Expose a Kubernetes service on your own custom domain
Published on

Expose a Kubernetes service on your own custom domain

Written by Peter Jausovec
You have finally deployed your application to Kubernetes and you bought a cool domain name — ever wondered how to point your cool domain like www.mydomain.com, but cooler, to an application running inside Kubernetes? Well, read on and I'll try to explain how to do just that!

What do you need?

Before we get started, make sure you have the following:
  • Kubernetes cluster and access to it (i.e. so you can deploy stuff)
  • Your application running in the Kubernetes cluster
  • Registered domain name (I am using Name.com for my domains, but any other registrar works as well)
  • Helm


Note: I am using the word application to represent your code that runs in your cluster and you want to access it through the domain name. Your code is running inside of a Docker image and a Kubernetes pod that's part of a deployment and is exposed through a Kubernetes service. But application is what I'll use to refer to all this.
Here are the rough steps to follow to hook up the domain with your service:
  • Create an Ingress resource
  • Deploy the Ingress controller
  • Update the domain records to point to the clusters

Accessing Kubernetes from the outside

A Kubernetes resource called Ingress is what manages external access to the applications running inside the cluster. With ingress, you can define rules that tell Kubernetes how to route external traffic to your application. Here's how an example Ingress resource looks like:
apiVersion: extensions/v1beta1
kind: Ingress
  name: my-ingress
    kubernetes.io/ingress.class: nginx
    - host: www.mycoolapp.mydomain.com
          - path: /
              serviceName: mycoolapp
              servicePort: 80
However, this resource alone is not enough — you also need a controller that knows how to direct the traffic. I will be using the Nginx Ingress Controller, but there are others you could use as well (check out more docs on different ingresses). We will be using Helm to deploy the nginx-ingress chart like this:
helm install stable/nginx-ingress
The above command takes care of installing the NGINX controller and a default backend. Default backend is an ‘app' that the ingress will point to by default or in case there are no services defined. As part of the NGINX controller you will also get a service with type LoadBalancer — this is where we you point your domain to.


Note that there are a plethora of buttons and knobs you can adjust and twist when deploying the controller — there's a whole list of them here.
With the NGINX ingress controller deployed, let's figure out what the IP address of the cluster is by running this command:
kubectl get services --all-namespaces
Above command will list out all Kubernetes services running in all namespaces. What you are interested in is any service of type LoadBalancer and any service that has an external IP set (it's usually the same service). Here's how a sample output of the command would look like:
virtuous-gopher is the name Helm picked for the Nginx controller
virtuous-gopher is the name Helm picked for the Nginx controller
The value that's grayed out next to the *nginx-ingress-controller service in the image above is what you need. This is the IP address you will point your domain to.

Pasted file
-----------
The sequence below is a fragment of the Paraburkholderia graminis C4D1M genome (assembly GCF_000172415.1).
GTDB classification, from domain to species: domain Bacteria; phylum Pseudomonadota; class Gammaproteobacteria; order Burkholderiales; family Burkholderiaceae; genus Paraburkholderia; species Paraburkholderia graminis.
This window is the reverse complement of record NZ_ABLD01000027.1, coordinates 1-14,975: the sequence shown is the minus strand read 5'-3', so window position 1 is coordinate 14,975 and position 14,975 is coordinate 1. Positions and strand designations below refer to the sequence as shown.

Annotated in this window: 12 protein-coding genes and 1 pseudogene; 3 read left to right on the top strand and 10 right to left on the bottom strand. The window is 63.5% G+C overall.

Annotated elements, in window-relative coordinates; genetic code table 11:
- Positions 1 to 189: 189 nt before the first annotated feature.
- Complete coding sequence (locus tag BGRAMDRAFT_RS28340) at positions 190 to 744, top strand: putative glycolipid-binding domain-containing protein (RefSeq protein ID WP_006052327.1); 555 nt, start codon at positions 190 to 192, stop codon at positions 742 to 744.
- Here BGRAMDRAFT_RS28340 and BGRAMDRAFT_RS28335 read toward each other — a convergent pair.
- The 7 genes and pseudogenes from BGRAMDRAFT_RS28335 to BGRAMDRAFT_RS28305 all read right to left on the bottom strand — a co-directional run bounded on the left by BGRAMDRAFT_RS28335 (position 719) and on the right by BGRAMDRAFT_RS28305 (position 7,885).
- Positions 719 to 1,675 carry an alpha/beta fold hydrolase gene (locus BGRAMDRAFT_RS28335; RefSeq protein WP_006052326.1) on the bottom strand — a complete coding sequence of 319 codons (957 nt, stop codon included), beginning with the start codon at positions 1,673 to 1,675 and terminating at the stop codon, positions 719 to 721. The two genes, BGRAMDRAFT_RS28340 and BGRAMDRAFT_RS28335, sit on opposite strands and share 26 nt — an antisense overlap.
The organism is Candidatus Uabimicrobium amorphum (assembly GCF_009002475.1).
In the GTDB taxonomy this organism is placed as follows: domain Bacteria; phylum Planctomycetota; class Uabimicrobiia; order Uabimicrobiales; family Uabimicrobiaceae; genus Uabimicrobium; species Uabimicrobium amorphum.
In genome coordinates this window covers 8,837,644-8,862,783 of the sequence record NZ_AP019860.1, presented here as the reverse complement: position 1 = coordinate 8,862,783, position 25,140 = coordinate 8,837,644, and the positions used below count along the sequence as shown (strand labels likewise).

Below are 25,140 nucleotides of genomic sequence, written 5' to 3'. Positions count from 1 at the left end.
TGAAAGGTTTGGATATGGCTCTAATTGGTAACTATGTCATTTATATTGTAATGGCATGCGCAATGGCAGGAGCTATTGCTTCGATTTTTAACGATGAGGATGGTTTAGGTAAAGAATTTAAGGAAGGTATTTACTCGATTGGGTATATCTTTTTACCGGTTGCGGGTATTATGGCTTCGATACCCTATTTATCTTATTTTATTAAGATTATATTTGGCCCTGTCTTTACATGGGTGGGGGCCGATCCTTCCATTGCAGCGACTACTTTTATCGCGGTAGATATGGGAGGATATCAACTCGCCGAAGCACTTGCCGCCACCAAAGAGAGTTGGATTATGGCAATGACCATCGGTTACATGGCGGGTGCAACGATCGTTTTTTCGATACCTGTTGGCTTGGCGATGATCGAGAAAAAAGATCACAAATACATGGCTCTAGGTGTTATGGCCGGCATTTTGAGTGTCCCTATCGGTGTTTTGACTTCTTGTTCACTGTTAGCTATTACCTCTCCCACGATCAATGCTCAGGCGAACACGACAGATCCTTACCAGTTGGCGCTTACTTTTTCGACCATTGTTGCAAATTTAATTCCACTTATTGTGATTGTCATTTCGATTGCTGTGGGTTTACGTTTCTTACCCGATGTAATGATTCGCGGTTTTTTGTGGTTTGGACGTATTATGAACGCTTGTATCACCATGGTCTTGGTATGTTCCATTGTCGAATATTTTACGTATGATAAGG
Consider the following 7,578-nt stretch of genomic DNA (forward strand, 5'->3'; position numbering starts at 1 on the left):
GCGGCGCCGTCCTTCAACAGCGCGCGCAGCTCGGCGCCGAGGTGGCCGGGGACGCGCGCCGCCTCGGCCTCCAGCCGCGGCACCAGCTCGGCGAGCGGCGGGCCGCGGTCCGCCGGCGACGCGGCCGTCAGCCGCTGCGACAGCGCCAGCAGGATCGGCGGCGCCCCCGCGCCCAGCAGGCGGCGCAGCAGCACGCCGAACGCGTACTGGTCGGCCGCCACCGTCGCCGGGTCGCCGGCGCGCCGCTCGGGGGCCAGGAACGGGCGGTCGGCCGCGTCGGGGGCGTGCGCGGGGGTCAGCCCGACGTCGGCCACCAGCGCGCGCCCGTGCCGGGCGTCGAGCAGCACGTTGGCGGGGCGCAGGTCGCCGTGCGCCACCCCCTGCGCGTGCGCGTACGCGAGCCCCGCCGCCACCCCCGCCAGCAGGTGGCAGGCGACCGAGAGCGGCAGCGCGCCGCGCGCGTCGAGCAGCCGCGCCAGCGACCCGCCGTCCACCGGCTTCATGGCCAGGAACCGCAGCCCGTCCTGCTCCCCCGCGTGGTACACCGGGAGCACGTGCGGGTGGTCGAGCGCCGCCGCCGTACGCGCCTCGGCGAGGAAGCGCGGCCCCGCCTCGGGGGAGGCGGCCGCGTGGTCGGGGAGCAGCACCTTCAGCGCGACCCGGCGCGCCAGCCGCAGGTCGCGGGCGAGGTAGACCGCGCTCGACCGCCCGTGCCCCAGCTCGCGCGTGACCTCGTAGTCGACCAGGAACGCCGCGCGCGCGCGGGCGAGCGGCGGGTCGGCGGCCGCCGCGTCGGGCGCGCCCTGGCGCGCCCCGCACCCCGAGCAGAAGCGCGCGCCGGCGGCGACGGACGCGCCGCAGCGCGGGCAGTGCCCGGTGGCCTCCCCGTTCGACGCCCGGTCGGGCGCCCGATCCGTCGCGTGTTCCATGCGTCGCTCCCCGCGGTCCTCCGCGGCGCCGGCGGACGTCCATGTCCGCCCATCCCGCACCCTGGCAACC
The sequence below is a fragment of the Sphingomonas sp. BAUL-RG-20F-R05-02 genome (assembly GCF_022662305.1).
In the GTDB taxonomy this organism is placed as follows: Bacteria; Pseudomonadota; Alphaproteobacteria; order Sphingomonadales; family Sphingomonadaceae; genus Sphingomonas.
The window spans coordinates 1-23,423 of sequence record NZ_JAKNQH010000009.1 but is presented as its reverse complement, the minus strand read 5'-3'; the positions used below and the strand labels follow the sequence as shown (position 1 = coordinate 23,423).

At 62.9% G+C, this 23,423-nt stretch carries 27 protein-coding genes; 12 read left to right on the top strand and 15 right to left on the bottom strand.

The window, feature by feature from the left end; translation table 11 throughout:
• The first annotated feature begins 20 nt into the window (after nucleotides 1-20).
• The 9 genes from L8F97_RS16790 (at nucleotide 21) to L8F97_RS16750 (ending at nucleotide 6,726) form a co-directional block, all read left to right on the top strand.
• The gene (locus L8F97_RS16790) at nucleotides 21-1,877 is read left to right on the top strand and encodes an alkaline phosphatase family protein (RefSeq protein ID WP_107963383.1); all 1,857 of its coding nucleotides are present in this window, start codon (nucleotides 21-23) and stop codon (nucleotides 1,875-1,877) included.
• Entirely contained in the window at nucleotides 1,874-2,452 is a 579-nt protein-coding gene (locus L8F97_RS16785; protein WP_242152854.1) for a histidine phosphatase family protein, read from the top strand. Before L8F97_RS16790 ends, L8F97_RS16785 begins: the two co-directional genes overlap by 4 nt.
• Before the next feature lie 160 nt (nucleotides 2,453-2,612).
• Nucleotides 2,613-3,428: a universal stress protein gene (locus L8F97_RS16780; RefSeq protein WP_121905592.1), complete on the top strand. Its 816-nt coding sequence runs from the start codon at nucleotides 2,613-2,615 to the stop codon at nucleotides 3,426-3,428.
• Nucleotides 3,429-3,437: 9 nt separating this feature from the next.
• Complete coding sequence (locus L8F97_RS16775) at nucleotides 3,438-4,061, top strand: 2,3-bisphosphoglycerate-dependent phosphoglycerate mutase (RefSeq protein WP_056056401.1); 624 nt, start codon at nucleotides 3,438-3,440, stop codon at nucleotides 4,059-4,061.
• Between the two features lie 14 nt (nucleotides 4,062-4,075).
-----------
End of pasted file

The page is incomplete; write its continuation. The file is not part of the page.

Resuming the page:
Or, if you want to be more fancy, you can also run the command below that will filter all services by their type (LoadBalancer) and return you the name and the IP address:
kubectl get svc --all-namespaces -o jsonpath='{range .items[?(@.spec.type=="LoadBalancer")]}{.metadata.name}:{.status.loadBalancer.ingress[0].ip}{"\n"}{end}'

Pointing your domain to the cluster

Depending on where you registered your domain, the steps might be a bit different, but the gist is the same — you need to create an A and CNAME DNS records to point your domain (host) to the cluster.
My registrar is Name.com, but I am pretty sure other registrars have some good docs on how to do this as well.
Heavily redacted view of the DNS records for my domain
Heavily redacted view of the DNS records for my domain
Here's what I did: on Name.com I went to my domain and opened the DNS records tab. From there, I was able to add an A record with the host called www.mycoolapp.mydomain.com and as an answer, I entered my clusters IP address.
Similarly, I created a CNAME record and pointed mycoolapp.mydomain.com to the cluster host name (usually, you can find this in your cloud providers settings). You don't have to provide a CNAME, an A record is enough. Note that if you don't provide the CNAME, then mycoolapp.mydomain.com will not resolve to your application!

Test it out!

Fire up your favorite terminal or browser and navigate to mycoolapp.mydomain.com. Tadaaa — you should be able to get a response back (in my case, the application I deployed was a simple NGINX container, thus the default NGINX page)
Yes, I own containers.social domain… and bunch more that I'll never use
Yes, I own containers.social domain… and bunch more that I'll never use
Join the discussion
Peter Jausovec

Peter Jausovec

Peter Jausovec is a platform advocate at Solo.io. He has more than 15 years of experience in the field of software development and tech, in various roles such as QA (test), software engineering and leading tech teams. He's been working in the cloud-native space, focusing on Kubernetes and service meshes, and delivering talks and workshops around the world. He authored and co-authored a couple of books, latest being Cloud Native: Using Containers, Functions, and Data to Build Next-Generation Applications.

Related posts